Mental health problems affect one in four of us during our lifetimes. So why are people are still afraid to talk about it?
The stigma surrounding mental health issues is still very powerful. When an individual’s mental health becomes their label, they can become part of a stereotyped group. Negative attitudes about mental health can create prejudice, which leads to significant issues for homeless young people.
Nearly one in five people will experience suicidal thoughts during their lifetime. Worryingly, a staggering 26% of young people report the stigma they face has made them want to give up on life.
Peoples’ mental health is shaped by a wide range of factors, including their social, economic and physical environment. Many of these issues leave young people at Centrepoint vulnerable to discrimination.
For some people who are struggling, not being able to talk about it is one of the worst parts of what they’re going through. So by getting people talking about mental health, we can start to break down stereotypes, improve relationships, increase access to support and remove stigma.
A Time to Change survey revealed that:
- 60% of people with a mental health problem waited over a year to tell the people closest to them about it.
- 40% cent of people with a mental health problem experience stigma and discrimination on a weekly or monthly basis.
- 90% of people with mental health problems report that stigma and discrimination have a negative effect on their lives.
Statistics also show that suicide is the largest cause of death for young people under 35. This needs to change.
Centrepoint's mental health work
At Centrepoint we support more than 10,000 homeless young people a year. This includes a safe place to stay and help to get back into employment, education and training.
Stigma and discrimination can prevent homeless young people from accessing support and treatment. Not only this, but they also isolate young people, leaving them feeling excluded from society.
Research shows that stigma can prevent people from applying for or keeping jobs - something that is at the heart of Centrepoint’s mission. So we need to remove shame and stigma to get young people talking about how they are feeling.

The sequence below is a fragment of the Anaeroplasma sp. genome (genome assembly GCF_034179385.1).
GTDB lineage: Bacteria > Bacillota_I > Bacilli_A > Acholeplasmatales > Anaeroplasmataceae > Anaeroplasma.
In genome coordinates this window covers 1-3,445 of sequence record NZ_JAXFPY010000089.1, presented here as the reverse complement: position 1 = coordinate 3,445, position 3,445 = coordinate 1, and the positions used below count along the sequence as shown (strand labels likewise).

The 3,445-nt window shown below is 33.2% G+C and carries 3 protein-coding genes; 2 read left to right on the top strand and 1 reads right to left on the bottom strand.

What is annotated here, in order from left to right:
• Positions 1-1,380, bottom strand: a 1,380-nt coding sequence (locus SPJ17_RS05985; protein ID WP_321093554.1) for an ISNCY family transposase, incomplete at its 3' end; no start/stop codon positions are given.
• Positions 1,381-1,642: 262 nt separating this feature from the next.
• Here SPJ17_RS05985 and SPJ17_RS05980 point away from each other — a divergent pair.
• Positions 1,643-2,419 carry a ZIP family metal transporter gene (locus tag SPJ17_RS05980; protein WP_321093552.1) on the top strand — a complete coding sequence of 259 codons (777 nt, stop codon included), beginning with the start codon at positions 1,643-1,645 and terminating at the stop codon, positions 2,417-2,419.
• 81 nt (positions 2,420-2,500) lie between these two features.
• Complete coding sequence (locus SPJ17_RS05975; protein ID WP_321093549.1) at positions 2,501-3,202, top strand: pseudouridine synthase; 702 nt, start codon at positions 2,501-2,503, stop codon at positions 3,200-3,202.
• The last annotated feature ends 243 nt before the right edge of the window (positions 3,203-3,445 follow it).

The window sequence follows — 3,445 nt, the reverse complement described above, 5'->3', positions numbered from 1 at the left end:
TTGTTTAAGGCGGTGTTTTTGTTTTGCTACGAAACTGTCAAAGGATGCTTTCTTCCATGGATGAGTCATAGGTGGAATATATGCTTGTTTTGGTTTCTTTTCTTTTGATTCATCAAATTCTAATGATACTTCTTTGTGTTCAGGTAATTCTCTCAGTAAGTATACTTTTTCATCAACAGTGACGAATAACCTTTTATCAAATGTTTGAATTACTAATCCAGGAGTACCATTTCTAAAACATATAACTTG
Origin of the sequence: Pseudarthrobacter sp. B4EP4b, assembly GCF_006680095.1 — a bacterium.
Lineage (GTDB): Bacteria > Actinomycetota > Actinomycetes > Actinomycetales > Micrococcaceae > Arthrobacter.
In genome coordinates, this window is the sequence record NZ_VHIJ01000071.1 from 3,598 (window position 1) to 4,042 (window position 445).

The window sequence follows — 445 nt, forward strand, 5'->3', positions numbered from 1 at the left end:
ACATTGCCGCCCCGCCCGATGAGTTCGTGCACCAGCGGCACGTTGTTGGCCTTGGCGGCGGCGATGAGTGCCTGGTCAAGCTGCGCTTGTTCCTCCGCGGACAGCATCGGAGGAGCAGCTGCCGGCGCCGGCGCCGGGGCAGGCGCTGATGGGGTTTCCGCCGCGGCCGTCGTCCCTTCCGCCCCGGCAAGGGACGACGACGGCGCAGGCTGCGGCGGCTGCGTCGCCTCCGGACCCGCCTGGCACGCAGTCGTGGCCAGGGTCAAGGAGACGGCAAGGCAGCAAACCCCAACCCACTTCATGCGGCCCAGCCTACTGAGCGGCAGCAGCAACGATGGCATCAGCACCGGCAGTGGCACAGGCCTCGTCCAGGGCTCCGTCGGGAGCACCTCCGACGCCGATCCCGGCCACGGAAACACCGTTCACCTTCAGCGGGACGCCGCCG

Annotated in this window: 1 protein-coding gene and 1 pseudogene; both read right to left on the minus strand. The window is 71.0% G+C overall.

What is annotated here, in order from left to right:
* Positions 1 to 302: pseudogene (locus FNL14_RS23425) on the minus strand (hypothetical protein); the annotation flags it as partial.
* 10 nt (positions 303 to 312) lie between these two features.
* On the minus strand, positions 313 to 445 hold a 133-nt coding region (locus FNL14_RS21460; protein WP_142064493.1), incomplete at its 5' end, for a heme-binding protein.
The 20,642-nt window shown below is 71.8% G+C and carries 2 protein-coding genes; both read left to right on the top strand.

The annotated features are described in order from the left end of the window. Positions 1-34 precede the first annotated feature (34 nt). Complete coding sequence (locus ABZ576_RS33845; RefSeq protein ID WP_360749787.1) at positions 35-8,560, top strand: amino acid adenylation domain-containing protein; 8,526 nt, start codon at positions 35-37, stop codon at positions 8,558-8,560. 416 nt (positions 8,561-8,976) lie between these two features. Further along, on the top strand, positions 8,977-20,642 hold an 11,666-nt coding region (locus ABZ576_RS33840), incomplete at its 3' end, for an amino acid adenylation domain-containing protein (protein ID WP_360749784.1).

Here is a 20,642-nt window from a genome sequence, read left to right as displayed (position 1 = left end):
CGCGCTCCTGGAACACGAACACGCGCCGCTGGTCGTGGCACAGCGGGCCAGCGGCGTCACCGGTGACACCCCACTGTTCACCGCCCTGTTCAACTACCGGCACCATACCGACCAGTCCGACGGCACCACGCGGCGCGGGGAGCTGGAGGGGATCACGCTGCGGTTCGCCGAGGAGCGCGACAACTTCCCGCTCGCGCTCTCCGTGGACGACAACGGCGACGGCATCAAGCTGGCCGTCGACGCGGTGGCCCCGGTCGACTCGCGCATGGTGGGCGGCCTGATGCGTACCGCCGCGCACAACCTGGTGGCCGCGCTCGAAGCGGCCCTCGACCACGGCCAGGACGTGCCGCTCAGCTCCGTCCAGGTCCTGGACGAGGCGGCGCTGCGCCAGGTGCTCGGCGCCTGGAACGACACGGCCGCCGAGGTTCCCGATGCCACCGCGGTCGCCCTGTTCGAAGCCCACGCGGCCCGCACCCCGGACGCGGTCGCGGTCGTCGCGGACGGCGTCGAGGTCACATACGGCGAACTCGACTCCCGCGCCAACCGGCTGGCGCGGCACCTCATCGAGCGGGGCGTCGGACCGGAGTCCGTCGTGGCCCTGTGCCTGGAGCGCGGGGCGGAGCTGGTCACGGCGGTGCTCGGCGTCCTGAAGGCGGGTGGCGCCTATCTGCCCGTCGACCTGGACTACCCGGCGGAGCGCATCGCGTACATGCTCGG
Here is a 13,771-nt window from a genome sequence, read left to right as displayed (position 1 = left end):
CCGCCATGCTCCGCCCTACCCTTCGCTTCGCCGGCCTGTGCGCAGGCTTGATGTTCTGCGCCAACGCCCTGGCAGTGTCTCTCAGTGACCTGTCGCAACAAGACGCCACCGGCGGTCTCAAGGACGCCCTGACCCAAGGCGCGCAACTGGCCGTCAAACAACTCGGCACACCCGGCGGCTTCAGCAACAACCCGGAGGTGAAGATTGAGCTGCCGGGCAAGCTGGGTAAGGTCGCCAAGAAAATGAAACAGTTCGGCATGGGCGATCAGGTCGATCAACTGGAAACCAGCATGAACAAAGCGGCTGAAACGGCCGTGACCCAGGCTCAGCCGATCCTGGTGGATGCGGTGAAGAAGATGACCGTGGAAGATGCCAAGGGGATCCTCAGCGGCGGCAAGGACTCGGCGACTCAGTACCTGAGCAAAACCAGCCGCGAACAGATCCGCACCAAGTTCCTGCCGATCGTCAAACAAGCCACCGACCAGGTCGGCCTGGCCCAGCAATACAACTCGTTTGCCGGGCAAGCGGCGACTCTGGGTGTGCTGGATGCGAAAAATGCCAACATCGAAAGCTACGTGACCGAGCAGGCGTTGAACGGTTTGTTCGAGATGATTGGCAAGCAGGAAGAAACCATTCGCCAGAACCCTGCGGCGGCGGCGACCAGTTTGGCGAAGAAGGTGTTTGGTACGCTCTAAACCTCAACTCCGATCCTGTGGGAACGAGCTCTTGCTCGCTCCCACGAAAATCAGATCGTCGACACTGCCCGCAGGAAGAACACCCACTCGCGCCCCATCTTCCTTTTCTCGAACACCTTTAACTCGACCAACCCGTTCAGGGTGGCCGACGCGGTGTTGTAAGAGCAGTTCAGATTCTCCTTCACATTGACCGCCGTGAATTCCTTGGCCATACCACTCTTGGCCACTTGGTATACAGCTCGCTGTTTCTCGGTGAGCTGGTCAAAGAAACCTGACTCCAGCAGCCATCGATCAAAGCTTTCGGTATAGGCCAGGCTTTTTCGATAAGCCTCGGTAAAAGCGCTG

We know it can be difficult to open up for young people who are struggling in these areas. That's why our mental health advisors help improve young peoples’ understanding of how their emotional wellbeing impacts their lives.
We engage young people in conversations about mental health in a number of ways, including confidential drop ins, group workshops and sessions to improve emotional understanding.
Our Health team also provides specialist support for young people on substance use, healthy relationships, psychological therapies and nutrition. This approach ensures young people receive support in all areas of their lives and improve their chance of living independently.
How you can help
Thursday 7 February 2019 is Time To Talk Day – a day to open up conversations about mental health and emotional wellbeing. For many people living with mental health issues, the feeling of shame or embarrassment can leave them feeling isolated and worthless.
But why do people feel ashamed or reluctant to disclose that they are struggling? Many people either have very little or inaccurate information about mental health or cautious attitudes about people who experience difficulties.
By raising awareness and starting conversations, we can challenge stereotypes and highlight that mental health is just as important as physical health. Too many lives are lost through the idea we're unable to talk about our feelings.
This Time to Talk Day, you can take the lead by starting a conversation. By putting time aside for someone and asking them how they're feeling with no judgement, you can help them access the support they need.
You can also get people together to have a safe and honest discussion about mental health, addressing stereotypes and letting young people know that seeking help is nothing to be ashamed of.
Remember, you don’t have to be an expert to ask someone how they are and reassure them that it’s OK not to be OK.
If you see a young person who you feel is at high risk, please contact emergency services.
A safe place for people to talk any time they like, in their own way – about whatever’s getting to them.
An online community offering support and advice to help manage mental health.
Emotional support, guidance and information to anyone affected by mental illness, including families, friends and carers.